Table of Contents
In this article, we will discuss soil erosion.
Soil erosion is the detachment of individual soil particles from soil mass transport by erosive agents such as air, water, and deposition of transported particles after the energy for transport is insufficient.
Soil erosion agents
• Wind: by wind velocity
b. Surface runoff
c. Subsurface runoff
d. Glacier (causing landslides)
Gravity: Mass soil movement in forms of landslide, landfall, debris (mudflow), creep (movement of large soil particles by rolling and sliding).
2. Factors Affecting Erosion by Water
a. Climatic factors
Rainfall characteristics: major
Rainfall intensity<infiltration rate: not much erosion
The higher amount and intensity: higher erosion and higher runoff,
Frequency: frequent rainfall> maintaining soil moisture, high runoff, and erosion
Uniform rainfall throughout the year: less soil loss
b. Soil characteristics
Infiltration rate>rainfall intensity: no runoff
Soil cover providing resistance
More moisture content: high runoff
Compacted soil: less erosion
High permeability: less runoff
Infiltration rate: depends on soil texture
Larger particle size: less erosion
Obstruction to flow reducing velocity and erosion
Thicker vegetation cover: less erosion Interception of rainfall reducing surface runoff and erosion
Roots reducing runoff and erosion
Water loss through transpiration
Slope: higher slope, more erosion
Slope length: increasing the velocity of flow
Slope shapes (concave slope: flatter at the bottom, steeper at top, mainly deposition and convex slope: Steepness increase towards the bottom, removal)
3. Types of Soil Erosion Due to Water
a. Raindrop or Splash Erosion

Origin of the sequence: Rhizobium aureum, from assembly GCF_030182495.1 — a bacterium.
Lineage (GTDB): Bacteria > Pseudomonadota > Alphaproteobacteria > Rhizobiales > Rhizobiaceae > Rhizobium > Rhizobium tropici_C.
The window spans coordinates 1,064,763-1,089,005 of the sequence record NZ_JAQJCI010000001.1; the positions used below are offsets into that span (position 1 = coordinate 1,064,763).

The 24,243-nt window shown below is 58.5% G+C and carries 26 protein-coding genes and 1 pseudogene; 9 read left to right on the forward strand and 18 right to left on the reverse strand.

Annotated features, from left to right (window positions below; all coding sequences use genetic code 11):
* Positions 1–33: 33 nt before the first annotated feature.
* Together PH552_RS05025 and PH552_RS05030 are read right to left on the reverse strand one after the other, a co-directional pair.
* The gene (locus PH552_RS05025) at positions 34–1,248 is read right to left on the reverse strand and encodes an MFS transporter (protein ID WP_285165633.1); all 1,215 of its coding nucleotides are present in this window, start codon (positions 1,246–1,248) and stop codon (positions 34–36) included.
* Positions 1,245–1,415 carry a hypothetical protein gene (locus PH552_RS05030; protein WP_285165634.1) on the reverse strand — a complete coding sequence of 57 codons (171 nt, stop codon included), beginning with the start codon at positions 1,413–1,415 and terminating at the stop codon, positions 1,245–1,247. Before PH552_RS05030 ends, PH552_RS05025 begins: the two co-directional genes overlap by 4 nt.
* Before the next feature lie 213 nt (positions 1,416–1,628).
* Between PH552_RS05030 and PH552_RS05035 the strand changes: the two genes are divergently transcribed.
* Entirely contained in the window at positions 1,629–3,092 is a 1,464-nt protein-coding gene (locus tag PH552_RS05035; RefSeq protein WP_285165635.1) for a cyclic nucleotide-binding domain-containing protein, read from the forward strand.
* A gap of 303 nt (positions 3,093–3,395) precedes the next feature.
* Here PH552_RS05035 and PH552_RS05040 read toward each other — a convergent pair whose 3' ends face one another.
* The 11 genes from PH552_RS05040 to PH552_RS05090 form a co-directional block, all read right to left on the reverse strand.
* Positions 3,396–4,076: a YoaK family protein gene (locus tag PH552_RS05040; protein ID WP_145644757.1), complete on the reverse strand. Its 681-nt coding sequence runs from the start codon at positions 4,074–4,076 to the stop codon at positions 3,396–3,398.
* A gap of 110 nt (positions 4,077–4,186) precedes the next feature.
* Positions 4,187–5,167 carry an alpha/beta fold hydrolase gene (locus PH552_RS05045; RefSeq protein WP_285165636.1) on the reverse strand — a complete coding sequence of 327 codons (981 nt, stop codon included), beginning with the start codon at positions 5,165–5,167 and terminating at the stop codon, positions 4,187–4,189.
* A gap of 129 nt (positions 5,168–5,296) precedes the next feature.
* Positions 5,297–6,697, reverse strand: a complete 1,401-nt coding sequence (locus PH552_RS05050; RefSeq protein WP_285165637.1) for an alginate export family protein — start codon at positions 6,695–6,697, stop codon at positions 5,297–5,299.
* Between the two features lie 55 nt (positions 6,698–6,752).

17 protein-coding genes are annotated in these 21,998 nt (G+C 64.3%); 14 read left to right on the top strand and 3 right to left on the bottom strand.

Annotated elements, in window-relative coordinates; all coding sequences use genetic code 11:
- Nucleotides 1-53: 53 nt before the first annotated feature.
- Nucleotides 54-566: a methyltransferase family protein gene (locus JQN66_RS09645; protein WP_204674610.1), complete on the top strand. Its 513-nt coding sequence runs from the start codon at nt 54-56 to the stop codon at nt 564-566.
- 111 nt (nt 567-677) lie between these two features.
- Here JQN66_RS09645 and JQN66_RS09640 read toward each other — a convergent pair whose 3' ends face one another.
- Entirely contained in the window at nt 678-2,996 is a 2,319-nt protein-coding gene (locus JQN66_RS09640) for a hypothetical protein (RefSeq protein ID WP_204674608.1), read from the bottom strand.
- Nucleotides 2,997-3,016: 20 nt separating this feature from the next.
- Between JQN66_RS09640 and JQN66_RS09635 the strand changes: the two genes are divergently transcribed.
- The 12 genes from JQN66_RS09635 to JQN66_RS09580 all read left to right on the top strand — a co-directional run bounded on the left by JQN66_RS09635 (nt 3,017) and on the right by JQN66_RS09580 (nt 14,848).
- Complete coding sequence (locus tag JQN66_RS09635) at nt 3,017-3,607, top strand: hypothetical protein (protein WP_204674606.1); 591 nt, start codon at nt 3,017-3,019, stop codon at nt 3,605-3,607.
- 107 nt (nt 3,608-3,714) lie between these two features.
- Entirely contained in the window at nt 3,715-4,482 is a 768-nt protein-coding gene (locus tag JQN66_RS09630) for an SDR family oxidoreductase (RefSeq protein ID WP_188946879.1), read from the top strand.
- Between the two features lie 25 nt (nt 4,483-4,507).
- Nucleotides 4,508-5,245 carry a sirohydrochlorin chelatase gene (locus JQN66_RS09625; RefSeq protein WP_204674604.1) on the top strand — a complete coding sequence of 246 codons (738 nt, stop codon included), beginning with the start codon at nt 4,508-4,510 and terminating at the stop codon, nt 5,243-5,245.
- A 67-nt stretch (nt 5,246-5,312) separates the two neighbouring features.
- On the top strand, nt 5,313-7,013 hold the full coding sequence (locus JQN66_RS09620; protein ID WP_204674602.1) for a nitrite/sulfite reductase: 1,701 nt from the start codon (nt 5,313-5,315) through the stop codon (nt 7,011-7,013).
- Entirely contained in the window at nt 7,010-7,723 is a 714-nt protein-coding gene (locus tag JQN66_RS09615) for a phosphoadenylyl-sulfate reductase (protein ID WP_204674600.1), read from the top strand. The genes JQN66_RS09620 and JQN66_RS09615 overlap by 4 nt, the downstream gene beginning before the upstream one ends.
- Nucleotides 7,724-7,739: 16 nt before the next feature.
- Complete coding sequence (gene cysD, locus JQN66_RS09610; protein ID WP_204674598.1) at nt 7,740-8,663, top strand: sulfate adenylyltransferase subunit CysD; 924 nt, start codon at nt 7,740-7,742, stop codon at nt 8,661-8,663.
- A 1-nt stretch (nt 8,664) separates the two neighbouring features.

Raindrop or splash erosion is the erosion of small soil particles caused by the impact of raindrops on wet soils. Soil splash occurs in two ways: detachment of foil particles due to falling raindrops and transportation of the soil particle.
b. Sheet Erosion
Sheet erosion is defined as the removal of a thin uniform layer of topsoil by runoff water. In reality, sheet flow is carried out by a very small definable channel called inter-rills. The soil particles detached by the impact of raindrops are carried through the inter-rills by a very thin layer of overland flow.
This type of erosion occurs on smooth land surfaces and on uniform slopes. Although the total amount of soils removed in a storm by sheet erosion is small, the contribution becomes significant over a long period of time as it transports the soil detached by raindrop splash.
c. Rill Erosion
Rill erosion is the removal of soil by the concentrated sheet flow. Prolonged occurrence of soil erosion through inter-rills, leads to widening of inter-rills and formation of small channels. These rills carry both the overland flow from inter-rill areas and direct flow. The soil erosion is high from the channelized flow.
d. Gully Erosion
Gullies are relatively permanent steep-sided watercourses. Gully erosion is the advanced stage of rill erosion. Gullies are formed when there is more continuous erosion from rills and also due to the subsurface soil erosion.
e. Stream Channel Erosion
Stream erosion is the removal of stream banks soil by water. It is caused by the force of running water or by scouring (removal of sediments from a stream bed running water) or by undercutting.
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